(April 30, 2010)--An estimated 2,851 graduation candidates will walk the stage as The University of Texas at San Antonio celebrates six commencement ceremonies May 6-8 in the Convocation Center on the Main Campus.
Patrick Corvington, CEO of the Corporation for National and Community Service in Washington, D.C., will open the UTSA Spring 2010 Commencement as keynote speaker for the College of Liberal and Fine Arts ceremony at 6:30 p.m., Thursday, May 6. Corvington is a nationally recognized expert on nonprofit sector leadership and volunteerism.
An Honors College special ceremony will be at 2 p.m., Friday, May 7.
Roberto J. Rodriguez, special assistant to President Obama for education policy, will keynote the College of Education and Human Development ceremony at 6:30 p.m., Friday, May 7. Rodriguez was chief education counsel to the late Sen. Edward M. Kennedy.
UTSA President Ricardo Romo will deliver the three Saturday, May 8 keynotes. At 9 a.m., College of Business degree candidates will cross the stage. At 1 p.m., College of Engineering and College of Sciences graduation candidates will walk the platform. In the final exercise at 4:30 p.m., graduation candidates from the College of Architecture and the College of Public Policy will cross the stage.
At 8 p.m., Saturday, May 8, the 15th annual "La Despedida" (The Farewell) will be at the UTSA Downtown Campus Buena Vista Theater (1.326). The optional bicultural-bilingual graduation ceremony features mariachi music and an indigenous blessing. Graduation candidates who registered to participate can take the opportunity to extend personal thanks to family, friends and mentors who supported their pursuit of a college degree.
Ceremonies in the Convocation Center will air live on Time Warner Cable channel 98, Grande Communications channel 21 and AT&T U-Verse channel 99. Commencement exercises also will air on UTSA monitors and be streamed live on the UTSA Distance Learning and Academic Technology website. (For ceremony viewing, download free Real Player.)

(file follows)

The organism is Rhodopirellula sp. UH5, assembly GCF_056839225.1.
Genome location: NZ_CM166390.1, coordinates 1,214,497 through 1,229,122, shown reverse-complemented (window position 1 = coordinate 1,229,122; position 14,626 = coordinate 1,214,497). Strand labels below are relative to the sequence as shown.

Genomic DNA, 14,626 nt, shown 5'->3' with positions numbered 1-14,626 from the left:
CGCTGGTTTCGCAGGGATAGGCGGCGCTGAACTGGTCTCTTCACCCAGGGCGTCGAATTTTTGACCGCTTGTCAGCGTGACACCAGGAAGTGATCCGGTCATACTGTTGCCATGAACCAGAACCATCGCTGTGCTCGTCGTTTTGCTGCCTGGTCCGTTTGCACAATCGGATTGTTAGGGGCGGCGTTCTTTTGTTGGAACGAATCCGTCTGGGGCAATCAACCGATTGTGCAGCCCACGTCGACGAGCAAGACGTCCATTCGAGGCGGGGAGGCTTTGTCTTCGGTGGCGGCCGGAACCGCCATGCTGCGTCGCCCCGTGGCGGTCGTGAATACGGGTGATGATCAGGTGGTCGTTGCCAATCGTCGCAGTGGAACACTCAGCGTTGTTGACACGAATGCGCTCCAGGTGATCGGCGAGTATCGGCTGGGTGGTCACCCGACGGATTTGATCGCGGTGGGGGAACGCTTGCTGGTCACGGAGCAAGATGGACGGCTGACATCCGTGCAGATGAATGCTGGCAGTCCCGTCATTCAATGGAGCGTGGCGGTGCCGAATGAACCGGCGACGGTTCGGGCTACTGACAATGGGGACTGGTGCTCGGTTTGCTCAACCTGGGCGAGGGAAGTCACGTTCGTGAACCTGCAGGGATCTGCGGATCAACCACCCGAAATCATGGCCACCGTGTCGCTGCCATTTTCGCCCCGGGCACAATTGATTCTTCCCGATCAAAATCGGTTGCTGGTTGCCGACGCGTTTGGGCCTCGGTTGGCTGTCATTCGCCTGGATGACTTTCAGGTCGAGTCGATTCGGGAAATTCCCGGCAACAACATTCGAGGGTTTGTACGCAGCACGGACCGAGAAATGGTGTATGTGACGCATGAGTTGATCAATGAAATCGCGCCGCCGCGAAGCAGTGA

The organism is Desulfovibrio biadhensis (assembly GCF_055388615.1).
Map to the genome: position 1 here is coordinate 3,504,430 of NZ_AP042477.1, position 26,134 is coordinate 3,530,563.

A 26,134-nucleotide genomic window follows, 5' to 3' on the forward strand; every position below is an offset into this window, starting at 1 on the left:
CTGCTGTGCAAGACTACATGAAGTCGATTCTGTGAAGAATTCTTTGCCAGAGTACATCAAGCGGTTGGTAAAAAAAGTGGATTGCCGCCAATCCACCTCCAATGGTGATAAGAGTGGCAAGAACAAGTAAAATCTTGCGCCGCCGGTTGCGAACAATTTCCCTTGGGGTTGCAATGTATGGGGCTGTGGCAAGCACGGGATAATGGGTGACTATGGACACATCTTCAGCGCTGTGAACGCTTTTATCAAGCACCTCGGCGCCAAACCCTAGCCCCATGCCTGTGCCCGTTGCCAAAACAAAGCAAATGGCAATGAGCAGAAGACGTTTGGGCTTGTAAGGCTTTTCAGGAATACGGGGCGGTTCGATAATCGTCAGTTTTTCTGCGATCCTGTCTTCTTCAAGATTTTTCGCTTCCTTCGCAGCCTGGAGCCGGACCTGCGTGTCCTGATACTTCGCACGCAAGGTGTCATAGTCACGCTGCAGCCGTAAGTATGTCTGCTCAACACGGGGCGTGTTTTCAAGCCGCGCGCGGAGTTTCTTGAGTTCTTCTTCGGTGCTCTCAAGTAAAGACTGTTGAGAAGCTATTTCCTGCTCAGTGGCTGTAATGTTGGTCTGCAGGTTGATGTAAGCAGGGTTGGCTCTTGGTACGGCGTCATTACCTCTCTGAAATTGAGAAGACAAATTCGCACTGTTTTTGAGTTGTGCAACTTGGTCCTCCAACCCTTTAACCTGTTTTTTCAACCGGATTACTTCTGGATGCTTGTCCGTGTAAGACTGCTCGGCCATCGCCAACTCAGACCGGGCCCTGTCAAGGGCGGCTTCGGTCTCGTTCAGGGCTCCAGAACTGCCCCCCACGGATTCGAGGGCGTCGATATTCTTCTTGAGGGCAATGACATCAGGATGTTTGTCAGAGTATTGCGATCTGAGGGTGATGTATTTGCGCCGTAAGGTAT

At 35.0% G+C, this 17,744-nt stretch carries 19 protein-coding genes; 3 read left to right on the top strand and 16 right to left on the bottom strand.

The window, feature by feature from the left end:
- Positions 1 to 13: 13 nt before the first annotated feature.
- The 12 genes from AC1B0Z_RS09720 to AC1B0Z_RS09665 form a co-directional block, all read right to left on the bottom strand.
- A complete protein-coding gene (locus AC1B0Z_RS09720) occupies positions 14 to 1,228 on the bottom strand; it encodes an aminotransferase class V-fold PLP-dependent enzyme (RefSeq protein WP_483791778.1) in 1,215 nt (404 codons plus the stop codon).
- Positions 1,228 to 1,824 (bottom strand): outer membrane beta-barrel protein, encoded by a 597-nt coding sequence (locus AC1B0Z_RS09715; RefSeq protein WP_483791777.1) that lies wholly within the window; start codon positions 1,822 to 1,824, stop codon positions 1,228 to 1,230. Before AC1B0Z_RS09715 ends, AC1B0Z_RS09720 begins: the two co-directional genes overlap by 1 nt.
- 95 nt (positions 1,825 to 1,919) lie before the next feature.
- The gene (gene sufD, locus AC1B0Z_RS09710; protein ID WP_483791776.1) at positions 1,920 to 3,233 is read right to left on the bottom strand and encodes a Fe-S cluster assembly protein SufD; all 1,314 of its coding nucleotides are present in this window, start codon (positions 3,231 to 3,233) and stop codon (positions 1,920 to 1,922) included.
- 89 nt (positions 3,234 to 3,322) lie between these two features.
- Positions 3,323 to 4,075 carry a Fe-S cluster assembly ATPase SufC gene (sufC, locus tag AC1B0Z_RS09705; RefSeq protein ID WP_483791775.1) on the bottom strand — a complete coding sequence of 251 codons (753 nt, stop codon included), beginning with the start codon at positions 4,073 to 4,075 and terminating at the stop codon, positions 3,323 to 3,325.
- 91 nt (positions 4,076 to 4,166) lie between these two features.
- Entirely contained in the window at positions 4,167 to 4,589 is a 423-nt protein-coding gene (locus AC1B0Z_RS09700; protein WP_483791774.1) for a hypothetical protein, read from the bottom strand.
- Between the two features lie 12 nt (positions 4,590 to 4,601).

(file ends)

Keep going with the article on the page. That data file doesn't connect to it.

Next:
Television viewing of the ceremonies also will be available for the Thursday and Friday ceremonies in the University Center Retama Auditorium (2.02.02) and for the Saturday ceremonies in the University Center Harris Room (2.212) on the Main Campus.
Read more at the UTSA Commencement website.
Spring 2010 UTSA Commencement degree candidates
College of Liberal and Fine Arts -- 995
College of Education and Human Development -- 620
College of Business -- 867
College of Engineering -- 180
College of Sciences -- 418
College of Architecture -- 147
College of Public Policy -- 235
Bachelor's degrees -- 2,851
Master's degrees -- 580
Doctoral degrees - 31
About Patrick Corvington
Patrick Corvington, CEO of the Corporation for National and Community Service, is an expert on nonprofit sector leadership and volunteerism. He was a senior associate at the Annie E. Casey Foundation guiding grantees on leadership development, next-generation leadership and capacity building.
He conducted policy research in the Metropolitan Housing and Communities Center at The Urban Institute and worked to build the capacity of nonprofit organizations abroad. He began as a case manager for migrant workers and later was a patient advocate in a community-based HIV/AIDS clinic.